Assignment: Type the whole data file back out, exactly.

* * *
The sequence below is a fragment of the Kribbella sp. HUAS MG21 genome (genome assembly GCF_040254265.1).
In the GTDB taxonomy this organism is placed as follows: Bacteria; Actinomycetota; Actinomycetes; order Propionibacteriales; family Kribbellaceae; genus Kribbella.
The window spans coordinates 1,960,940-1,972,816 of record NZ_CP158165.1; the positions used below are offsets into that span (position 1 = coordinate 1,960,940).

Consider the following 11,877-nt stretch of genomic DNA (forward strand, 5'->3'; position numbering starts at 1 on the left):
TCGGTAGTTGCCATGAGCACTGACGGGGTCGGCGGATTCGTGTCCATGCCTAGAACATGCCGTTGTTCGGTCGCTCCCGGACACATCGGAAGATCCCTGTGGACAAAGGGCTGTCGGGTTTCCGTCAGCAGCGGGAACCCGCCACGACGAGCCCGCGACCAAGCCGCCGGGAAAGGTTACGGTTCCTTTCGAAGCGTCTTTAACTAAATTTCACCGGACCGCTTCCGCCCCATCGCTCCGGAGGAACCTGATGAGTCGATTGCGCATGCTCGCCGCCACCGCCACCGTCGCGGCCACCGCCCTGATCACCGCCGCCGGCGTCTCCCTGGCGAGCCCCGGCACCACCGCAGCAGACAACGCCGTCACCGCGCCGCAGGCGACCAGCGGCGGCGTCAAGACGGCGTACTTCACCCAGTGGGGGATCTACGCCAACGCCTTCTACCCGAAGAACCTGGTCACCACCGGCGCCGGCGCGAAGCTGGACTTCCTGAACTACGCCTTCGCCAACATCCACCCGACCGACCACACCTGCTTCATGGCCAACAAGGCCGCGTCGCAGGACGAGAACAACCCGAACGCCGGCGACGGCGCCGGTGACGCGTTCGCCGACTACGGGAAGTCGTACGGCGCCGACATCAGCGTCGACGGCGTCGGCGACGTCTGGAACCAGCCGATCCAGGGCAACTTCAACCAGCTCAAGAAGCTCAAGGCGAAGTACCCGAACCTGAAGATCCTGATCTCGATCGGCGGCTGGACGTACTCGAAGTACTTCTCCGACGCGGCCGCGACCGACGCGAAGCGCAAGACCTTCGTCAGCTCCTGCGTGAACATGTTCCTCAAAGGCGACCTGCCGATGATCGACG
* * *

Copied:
The sequence below is a fragment of the Kribbella sp. HUAS MG21 genome (genome assembly GCF_040254265.1).
In the GTDB taxonomy this organism is placed as follows: Bacteria; Actinomycetota; Actinomycetes; order Propionibacteriales; family Kribbellaceae; genus Kribbella.
The window spans coordinates 1,960,940-1,972,816 of record NZ_CP158165.1; the positions used below are offsets into that span (position 1 = coordinate 1,960,940).

Consider the following 11,877-nt stretch of genomic DNA (forward strand, 5'->3'; position numbering starts at 1 on the left):
TCGGTAGTTGCCATGAGCACTGACGGGGTCGGCGGATTCGTGTCCATGCCTAGAACATGCCGTTGTTCGGTCGCTCCCGGACACATCGGAAGATCCCTGTGGACAAAGGGCTGTCGGGTTTCCGTCAGCAGCGGGAACCCGCCACGACGAGCCCGCGACCAAGCCGCCGGGAAAGGTTACGGTTCCTTTCGAAGCGTCTTTAACTAAATTTCACCGGACCGCTTCCGCCCCATCGCTCCGGAGGAACCTGATGAGTCGATTGCGCATGCTCGCCGCCACCGCCACCGTCGCGGCCACCGCCCTGATCACCGCCGCCGGCGTCTCCCTGGCGAGCCCCGGCACCACCGCAGCAGACAACGCCGTCACCGCGCCGCAGGCGACCAGCGGCGGCGTCAAGACGGCGTACTTCACCCAGTGGGGGATCTACGCCAACGCCTTCTACCCGAAGAACCTGGTCACCACCGGCGCCGGCGCGAAGCTGGACTTCCTGAACTACGCCTTCGCCAACATCCACCCGACCGACCACACCTGCTTCATGGCCAACAAGGCCGCGTCGCAGGACGAGAACAACCCGAACGCCGGCGACGGCGCCGGTGACGCGTTCGCCGACTACGGGAAGTCGTACGGCGCCGACATCAGCGTCGACGGCGTCGGCGACGTCTGGAACCAGCCGATCCAGGGCAACTTCAACCAGCTCAAGAAGCTCAAGGCGAAGTACCCGAACCTGAAGATCCTGATCTCGATCGGCGGCTGGACGTACTCGAAGTACTTCTCCGACGCGGCCGCGACCGACGCGAAGCGCAAGACCTTCGTCAGCTCCTGCGTGAACATGTTCCTCAAAGGCGACCTGCCGATGATCGACG